"But as this stuff got to be big business, the companies realized they had to start getting regular in administering justice. They couldn't be too irregular or people would quit."
In Second Life's Terms of Service agreement, Linden Lab defines virtual land as a "service" instead of the actual property of the person who pays for it:
"Virtual Land is the graphical representation of three-dimensional virtual world space. When you acquire Virtual Land, you obtain a limited license to access and use certain features of the Service associated with Virtual Land stored on our Servers," the agreement says.
Some Second Life users don't see it that way.
The federal complaint says many users were led to believe that they actually owned their virtual plots of land, on which many players build digital homes and shops that they use for business purposes.
Second Life -- a 3-D environment that looks kind of like a video game -- has a real economy based on "Linden Dollars," which can be exchanged for major world currencies on a market system.
Andrea Matwyshyn, an assistant professor of legal and business ethics at the Wharton School at the University of Pennsylvania, said real courts have been slow to take up issues associated with these complicated worlds.
"The law is a slow-moving elephant, and technology is a graceful gazelle," she said. "And it's a mismatch."
Matwyshyn said virtual property should be thought of like a "service" instead of something that's actually owned. But because the issue is so new, the new lawsuit likely will be settled out of court, she said.
That happened with a similar case in 2006, she said.
Grimmelmann, the law professor, said the virtual land does have real value. It makes people feel happy and at home, the same way looking out at a front yard from a real-world porch would, he said.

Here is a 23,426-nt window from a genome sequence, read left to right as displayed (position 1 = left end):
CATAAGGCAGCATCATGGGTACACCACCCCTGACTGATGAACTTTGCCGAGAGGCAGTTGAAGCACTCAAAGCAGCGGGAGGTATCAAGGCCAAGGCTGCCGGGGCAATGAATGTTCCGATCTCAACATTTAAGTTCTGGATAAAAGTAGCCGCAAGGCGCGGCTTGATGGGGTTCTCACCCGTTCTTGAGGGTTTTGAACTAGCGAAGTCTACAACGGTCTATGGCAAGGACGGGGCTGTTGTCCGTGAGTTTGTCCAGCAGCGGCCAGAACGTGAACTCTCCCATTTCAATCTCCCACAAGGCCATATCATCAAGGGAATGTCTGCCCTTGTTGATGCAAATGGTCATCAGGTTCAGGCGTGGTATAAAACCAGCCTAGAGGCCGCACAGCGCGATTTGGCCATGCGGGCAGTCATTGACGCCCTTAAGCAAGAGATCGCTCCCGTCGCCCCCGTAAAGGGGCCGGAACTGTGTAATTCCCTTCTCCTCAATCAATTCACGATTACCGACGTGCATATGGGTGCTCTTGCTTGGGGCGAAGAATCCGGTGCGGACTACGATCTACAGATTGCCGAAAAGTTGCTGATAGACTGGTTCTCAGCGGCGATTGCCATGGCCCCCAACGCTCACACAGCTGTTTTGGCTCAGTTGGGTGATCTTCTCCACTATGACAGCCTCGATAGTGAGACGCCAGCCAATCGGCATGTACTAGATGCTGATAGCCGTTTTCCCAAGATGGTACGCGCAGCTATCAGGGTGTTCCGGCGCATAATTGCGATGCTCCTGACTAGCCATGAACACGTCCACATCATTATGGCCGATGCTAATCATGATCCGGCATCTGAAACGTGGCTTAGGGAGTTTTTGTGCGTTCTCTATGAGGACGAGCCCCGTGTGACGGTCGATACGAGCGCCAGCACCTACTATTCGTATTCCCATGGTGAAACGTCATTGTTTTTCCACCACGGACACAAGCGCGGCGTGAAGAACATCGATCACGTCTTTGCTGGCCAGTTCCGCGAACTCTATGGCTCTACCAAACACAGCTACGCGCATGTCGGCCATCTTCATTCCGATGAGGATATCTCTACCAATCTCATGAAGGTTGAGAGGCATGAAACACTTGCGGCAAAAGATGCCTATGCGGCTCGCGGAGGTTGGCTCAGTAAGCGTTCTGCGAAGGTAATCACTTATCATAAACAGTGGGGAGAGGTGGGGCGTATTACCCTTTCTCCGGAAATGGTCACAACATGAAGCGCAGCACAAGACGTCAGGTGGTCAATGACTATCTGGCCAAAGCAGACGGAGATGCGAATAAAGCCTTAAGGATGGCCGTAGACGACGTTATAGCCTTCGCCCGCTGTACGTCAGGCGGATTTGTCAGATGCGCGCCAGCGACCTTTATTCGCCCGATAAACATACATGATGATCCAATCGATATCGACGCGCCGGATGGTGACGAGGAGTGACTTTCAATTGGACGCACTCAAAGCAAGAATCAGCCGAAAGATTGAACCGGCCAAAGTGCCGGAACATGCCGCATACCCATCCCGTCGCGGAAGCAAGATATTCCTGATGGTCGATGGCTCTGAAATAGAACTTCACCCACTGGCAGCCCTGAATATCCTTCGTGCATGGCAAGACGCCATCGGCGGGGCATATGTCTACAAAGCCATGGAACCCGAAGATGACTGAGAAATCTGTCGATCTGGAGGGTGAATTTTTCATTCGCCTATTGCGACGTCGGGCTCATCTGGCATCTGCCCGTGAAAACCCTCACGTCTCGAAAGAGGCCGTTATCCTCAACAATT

But he cautioned against over-regulating virtual worlds because that would stem the high levels of creativity they inspire.
To be most fair to players, virtual-world politics need to move the way of the real world by enacting democratic systems so players can create the rules they would like to live by online, he said.
Arthur, the virtual landlord, said he doesn't make money from his transactions. He runs a nonprofit group in Second Life called United Federation Starfleet, whose goal is to take people on "Star Trek"-themed tours for free, he said.
So he's not as fearful of losing his digital property rights as some.
He said he knows he could be evicted from his home in Second Life, and he equates his situation to renting a house. But being evicted would be devastating to him, he said, not because he's trying to make money in Second Life, but because he and other people involved with his space-themed group have put so much time into developing their digital land.
He trusts Second Life's owners to honor his dedication to the virtual world.
"Our expectation is that we wouldn't be sold down the river by Linden Labs," he said.